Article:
Financial Mathematics Text

Wednesday, December 19, 2012

Dave Ramsey and Asset/Liability Matching

While I don't personally follow Dave Ramsey's advice, I do occasionally read his column in the Sunday paper. In spite of that, generally I think it's good advice and more people would do well to follow it. With private debt levels at very high levels right now, especially household debt, it makes sense to take a close look at how we use debt and whether or not its appropriate.

His most recent post gave me pause for concern though. A family has some money saved in a mutual fund for their son's college tuition. Dave recommends keeping the money there "until right before you write the checks." His rationale is that he returned 16% last year and he's hoping to get at least another 10% this year.

This is not sound advice. The reason comes down to asset/liability matching.

Stock returns are quite volatile. And it's easy to lose money year over year. Using Robert Shiller's data, 1Y returns for the S&P 500 were negative about 29% percent of the time. If you look at 10Y returns, then returns were only negative about 3% of the time. In other words, the shorter the time horizon, the more likely you'll end up with negative returns.

In your life you'll need cash for various things: college tuition, down payment on a house, children's education, retirement, etc. Basically you need to assess how much money you'll need and when you'll need it. Then you'll need to choose assets whose time horizons match your money needs. Here's some examples:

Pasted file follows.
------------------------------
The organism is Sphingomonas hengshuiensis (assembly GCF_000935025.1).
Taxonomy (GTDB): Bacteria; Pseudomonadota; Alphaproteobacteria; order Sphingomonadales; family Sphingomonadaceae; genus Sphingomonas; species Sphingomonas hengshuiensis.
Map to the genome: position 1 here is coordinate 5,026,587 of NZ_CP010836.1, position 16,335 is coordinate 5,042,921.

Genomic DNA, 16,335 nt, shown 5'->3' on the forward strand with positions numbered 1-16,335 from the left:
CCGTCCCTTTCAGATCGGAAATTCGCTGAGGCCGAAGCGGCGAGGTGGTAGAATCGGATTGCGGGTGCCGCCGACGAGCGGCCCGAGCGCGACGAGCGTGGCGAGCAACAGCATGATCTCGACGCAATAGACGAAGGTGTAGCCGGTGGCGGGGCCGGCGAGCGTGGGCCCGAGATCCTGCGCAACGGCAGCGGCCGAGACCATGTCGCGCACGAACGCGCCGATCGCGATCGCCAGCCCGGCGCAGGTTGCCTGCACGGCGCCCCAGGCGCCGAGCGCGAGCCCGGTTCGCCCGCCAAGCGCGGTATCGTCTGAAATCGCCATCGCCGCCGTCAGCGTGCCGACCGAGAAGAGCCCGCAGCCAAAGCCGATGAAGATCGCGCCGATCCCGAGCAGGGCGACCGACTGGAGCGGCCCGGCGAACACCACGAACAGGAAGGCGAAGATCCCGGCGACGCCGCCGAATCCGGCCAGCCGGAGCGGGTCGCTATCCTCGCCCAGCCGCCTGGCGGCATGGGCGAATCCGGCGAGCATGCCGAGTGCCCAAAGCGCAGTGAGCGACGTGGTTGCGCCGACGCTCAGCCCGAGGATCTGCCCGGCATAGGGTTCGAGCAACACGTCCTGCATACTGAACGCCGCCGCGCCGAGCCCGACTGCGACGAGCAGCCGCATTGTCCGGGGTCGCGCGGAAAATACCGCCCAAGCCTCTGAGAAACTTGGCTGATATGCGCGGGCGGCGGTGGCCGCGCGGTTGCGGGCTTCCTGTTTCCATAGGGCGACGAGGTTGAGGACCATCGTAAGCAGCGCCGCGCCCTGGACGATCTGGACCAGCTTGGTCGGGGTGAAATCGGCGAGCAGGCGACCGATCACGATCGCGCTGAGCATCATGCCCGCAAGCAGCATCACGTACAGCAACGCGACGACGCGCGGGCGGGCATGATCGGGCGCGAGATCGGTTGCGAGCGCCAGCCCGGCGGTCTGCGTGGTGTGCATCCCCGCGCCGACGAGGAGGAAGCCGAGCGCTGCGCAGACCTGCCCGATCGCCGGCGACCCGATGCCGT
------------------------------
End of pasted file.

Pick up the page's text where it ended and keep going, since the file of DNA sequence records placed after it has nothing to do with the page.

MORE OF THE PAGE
Example 1: You're 30 years old and you plan to retire in 30 years. So your time horizon is 30 years. In this situation stocks and long-term bonds make sense.

Example 2: You're planning a vacation for one year from now. So your time horizon is 1 year. Here you don't want to use stocks and long-term bonds. You want to use savings account, money markets, and short-term bonds (less than 1 year maturity).

Example 3: You're 60 years old and you plan to retire in a couple of years. Here a good mix of shorter terms bonds (with perhaps some long-term bonds) might be more appropriate. Your stock holdings should be pretty small at this point.

Now obviously the retirement examples are more complicated as you don't need all that money at once. And an eye for which assets are offering the most attractive returns, relative to their risk, is important as well.

But if you're like the family in Dave's column and you need money in 2 years for your kid's tuition, then you should be in savings, money markets and short-term (high quality) bonds, not the stock market. It's too short of a time frame for when you need the money.

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